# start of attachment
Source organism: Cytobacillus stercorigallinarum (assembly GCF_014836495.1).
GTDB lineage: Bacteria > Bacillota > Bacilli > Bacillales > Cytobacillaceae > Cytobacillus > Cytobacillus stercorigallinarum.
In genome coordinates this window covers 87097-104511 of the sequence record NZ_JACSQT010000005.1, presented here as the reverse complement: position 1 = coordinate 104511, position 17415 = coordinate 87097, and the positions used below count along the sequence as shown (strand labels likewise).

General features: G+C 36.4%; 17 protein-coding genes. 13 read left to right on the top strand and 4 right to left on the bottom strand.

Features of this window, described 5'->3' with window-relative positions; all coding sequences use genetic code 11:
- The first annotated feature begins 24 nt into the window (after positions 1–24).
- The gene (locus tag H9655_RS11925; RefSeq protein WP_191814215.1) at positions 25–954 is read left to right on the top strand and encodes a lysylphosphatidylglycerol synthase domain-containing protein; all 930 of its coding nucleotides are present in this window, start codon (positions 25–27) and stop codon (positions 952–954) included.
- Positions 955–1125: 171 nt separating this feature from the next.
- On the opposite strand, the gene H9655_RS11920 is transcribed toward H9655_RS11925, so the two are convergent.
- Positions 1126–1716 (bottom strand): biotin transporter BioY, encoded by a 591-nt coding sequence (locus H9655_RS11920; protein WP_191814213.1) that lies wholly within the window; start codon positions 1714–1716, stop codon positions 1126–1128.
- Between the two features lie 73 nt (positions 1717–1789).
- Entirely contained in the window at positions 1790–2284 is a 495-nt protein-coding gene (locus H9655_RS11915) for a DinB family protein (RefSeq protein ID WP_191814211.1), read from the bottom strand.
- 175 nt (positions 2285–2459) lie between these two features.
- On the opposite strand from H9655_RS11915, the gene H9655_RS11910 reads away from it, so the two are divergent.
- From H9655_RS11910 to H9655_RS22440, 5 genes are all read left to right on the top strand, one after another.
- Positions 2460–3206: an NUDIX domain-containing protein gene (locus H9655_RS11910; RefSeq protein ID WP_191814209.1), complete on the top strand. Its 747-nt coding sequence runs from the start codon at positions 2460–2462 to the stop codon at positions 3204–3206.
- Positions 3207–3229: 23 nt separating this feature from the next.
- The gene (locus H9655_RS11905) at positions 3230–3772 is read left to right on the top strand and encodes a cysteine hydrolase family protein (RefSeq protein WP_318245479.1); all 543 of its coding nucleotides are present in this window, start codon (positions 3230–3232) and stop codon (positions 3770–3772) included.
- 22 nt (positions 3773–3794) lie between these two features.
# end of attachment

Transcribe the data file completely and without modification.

Source organism: Cytobacillus stercorigallinarum (assembly GCF_014836495.1).
GTDB lineage: Bacteria > Bacillota > Bacilli > Bacillales > Cytobacillaceae > Cytobacillus > Cytobacillus stercorigallinarum.
In genome coordinates this window covers 87097-104511 of the sequence record NZ_JACSQT010000005.1, presented here as the reverse complement: position 1 = coordinate 104511, position 17415 = coordinate 87097, and the positions used below count along the sequence as shown (strand labels likewise).

General features: G+C 36.4%; 17 protein-coding genes. 13 read left to right on the top strand and 4 right to left on the bottom strand.

Features of this window, described 5'->3' with window-relative positions; all coding sequences use genetic code 11:
- The first annotated feature begins 24 nt into the window (after positions 1–24).
- The gene (locus tag H9655_RS11925; RefSeq protein WP_191814215.1) at positions 25–954 is read left to right on the top strand and encodes a lysylphosphatidylglycerol synthase domain-containing protein; all 930 of its coding nucleotides are present in this window, start codon (positions 25–27) and stop codon (positions 952–954) included.
- Positions 955–1125: 171 nt separating this feature from the next.
- On the opposite strand, the gene H9655_RS11920 is transcribed toward H9655_RS11925, so the two are convergent.
- Positions 1126–1716 (bottom strand): biotin transporter BioY, encoded by a 591-nt coding sequence (locus H9655_RS11920; protein WP_191814213.1) that lies wholly within the window; start codon positions 1714–1716, stop codon positions 1126–1128.
- Between the two features lie 73 nt (positions 1717–1789).
- Entirely contained in the window at positions 1790–2284 is a 495-nt protein-coding gene (locus H9655_RS11915) for a DinB family protein (RefSeq protein ID WP_191814211.1), read from the bottom strand.
- 175 nt (positions 2285–2459) lie between these two features.
- On the opposite strand from H9655_RS11915, the gene H9655_RS11910 reads away from it, so the two are divergent.
- From H9655_RS11910 to H9655_RS22440, 5 genes are all read left to right on the top strand, one after another.
- Positions 2460–3206: an NUDIX domain-containing protein gene (locus H9655_RS11910; RefSeq protein ID WP_191814209.1), complete on the top strand. Its 747-nt coding sequence runs from the start codon at positions 2460–2462 to the stop codon at positions 3204–3206.
- Positions 3207–3229: 23 nt separating this feature from the next.
- The gene (locus H9655_RS11905) at positions 3230–3772 is read left to right on the top strand and encodes a cysteine hydrolase family protein (RefSeq protein WP_318245479.1); all 543 of its coding nucleotides are present in this window, start codon (positions 3230–3232) and stop codon (positions 3770–3772) included.
- 22 nt (positions 3773–3794) lie between these two features.